Description : This book is written in memory of Avril McDonald, who passed away in April 2010. Avril was an inspired and passionate scholar in the fields of international humanitarian law, international criminal law, human rights law and law in the field of arms control and disarmament. What in particular made Avril’s work special, was her strong commitment with the human aspects throughout. Fourteen scholars and practitioners have contributed to this liber amicorum, which has led to a rich variety of topics within the disciplines of Avril’s expertise. They all have in common that they deal with the human perspectives of the discipline of law at hand. They concentrate on the impact of the developments in international law on humans, whether they are civilians, victims of war or soldiers. This human perspective of law makes this book an appropriate tribute to Avril McDonald and at the same time a unique and valuable contribution to international legal research in the present society. A society that becomes more and more characterized by detailed legal systems, defined by institutions that may frequently lack sufficient contact with the people concerned.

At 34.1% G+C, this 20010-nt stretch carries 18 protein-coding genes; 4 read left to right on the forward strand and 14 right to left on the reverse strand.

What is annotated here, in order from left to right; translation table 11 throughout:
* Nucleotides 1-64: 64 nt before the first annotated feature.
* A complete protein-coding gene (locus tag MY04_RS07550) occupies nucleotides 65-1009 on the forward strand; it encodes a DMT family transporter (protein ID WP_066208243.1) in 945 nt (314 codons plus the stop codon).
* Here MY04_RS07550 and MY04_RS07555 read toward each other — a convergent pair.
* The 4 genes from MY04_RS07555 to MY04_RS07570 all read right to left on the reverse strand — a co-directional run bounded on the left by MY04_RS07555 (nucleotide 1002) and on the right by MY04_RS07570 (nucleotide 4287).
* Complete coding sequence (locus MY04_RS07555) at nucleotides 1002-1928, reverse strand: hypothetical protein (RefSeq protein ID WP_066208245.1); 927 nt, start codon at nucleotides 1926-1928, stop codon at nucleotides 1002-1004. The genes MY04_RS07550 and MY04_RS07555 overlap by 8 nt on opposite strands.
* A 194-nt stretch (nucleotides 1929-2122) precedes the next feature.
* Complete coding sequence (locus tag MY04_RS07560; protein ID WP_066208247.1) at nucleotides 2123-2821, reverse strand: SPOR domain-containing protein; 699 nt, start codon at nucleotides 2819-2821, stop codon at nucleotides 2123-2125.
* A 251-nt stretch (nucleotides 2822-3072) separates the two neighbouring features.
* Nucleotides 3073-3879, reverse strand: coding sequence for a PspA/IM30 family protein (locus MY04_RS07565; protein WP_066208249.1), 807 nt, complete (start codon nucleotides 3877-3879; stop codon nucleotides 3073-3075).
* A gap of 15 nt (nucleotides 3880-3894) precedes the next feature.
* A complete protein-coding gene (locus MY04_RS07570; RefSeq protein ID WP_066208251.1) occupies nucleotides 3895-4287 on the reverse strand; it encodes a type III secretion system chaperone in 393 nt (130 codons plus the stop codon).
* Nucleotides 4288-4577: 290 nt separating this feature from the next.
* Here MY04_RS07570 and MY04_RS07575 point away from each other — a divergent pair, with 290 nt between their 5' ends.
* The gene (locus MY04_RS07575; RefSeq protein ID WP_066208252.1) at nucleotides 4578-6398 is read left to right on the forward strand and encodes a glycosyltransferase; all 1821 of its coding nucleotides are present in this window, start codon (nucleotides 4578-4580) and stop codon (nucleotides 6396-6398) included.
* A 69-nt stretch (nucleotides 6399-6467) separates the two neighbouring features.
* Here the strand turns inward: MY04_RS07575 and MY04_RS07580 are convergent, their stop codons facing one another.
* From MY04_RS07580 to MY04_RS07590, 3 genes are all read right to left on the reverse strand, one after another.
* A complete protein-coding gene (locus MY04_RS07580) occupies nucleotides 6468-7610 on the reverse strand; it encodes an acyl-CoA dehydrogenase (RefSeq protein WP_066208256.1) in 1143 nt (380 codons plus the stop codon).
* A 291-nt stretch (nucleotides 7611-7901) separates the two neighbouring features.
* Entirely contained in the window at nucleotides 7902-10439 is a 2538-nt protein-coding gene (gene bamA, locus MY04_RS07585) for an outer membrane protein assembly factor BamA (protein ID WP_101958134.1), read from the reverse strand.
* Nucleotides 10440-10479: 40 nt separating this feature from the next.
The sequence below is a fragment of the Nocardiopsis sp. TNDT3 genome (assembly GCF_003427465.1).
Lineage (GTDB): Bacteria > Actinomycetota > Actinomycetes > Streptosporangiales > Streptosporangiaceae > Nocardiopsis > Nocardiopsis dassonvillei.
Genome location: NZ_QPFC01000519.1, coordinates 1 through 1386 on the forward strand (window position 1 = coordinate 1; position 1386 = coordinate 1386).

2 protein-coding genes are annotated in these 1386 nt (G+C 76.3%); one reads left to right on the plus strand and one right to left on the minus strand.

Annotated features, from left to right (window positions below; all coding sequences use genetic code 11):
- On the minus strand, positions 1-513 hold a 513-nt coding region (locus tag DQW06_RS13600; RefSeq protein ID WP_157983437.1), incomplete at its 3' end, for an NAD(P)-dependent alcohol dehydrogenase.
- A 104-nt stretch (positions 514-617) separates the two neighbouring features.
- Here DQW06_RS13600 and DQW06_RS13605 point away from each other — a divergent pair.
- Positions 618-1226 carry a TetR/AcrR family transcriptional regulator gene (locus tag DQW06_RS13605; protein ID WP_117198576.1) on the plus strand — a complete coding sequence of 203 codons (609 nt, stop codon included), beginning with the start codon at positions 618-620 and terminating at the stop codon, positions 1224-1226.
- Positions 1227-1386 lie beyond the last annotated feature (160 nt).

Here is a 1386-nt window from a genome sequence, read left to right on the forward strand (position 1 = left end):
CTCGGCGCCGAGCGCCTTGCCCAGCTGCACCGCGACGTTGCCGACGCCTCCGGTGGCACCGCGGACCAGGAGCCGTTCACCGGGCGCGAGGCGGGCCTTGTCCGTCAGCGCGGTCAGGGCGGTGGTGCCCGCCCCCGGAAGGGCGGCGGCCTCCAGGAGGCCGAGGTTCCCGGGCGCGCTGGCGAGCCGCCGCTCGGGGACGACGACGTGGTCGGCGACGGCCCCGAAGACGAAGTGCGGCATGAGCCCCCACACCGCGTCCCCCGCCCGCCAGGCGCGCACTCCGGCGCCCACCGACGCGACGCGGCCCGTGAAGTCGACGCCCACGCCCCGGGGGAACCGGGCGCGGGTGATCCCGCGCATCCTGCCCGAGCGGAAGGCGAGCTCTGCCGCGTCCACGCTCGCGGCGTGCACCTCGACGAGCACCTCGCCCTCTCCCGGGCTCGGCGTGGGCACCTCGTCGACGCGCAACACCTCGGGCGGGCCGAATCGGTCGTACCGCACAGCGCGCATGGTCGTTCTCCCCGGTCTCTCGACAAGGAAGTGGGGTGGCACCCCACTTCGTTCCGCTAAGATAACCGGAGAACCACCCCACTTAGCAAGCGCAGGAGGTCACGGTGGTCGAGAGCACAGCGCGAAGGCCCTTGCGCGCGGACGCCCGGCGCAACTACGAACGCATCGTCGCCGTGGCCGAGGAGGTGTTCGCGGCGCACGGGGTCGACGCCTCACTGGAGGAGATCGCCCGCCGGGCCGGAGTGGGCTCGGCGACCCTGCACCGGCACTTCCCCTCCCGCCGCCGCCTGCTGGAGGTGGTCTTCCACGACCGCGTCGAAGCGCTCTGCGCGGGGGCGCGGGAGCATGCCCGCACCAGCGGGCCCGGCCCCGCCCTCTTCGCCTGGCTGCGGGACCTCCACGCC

Description : This third edition of Human Rights: Between Idealism and Realism presents human rights in action, focusing on their effectiveness as legal tools designed to benefit human beings. By combining conceptual analysis with an emphasis on procedures and mechanisms of implementation, this volume provides a multidimensional overview of human rights. After examining briefly the history of human rights, the author analyses the intellectual framework that forms the basis of their legitimacy. In particular, he covers the concept of universality and the widely used model that classifies human rights into clusters of different 'generations'. In this edition, the author brings together the fundamental aspects of human rights law, addressing human dignity as the ethical foundation of human rights, the principle of equality and non-discrimination as the essence of any culture of human rights, the protections against racial discrimination and discrimination against women, and assesses the individual as a subject of international law. The volume then moves on to assess the activities of the political institutions of the United Nations, the expert bodies established by the relevant treaties, and the international tribunals specifically entrusted at the regional level with protecting human rights. This edition also includes specific analysis of the actions mandated by the UN Security Council against Libya in 2011. It also includes greater coverage of the jurisprudence of the Inter-American Court of Human Rights and the African Commission on Human and Peoples' Rights. The author explains how and why the classical array of politically inspired informal devices has been enriched by the addition of international criminal procedures and by endeavours to introduce civil suits against alleged individual violators of human rights. Finally, the volume is rounded off by a consideration of the importance of humanitarian law as an instrument for the protection of human life and dignity and an exploration of the future of human rights.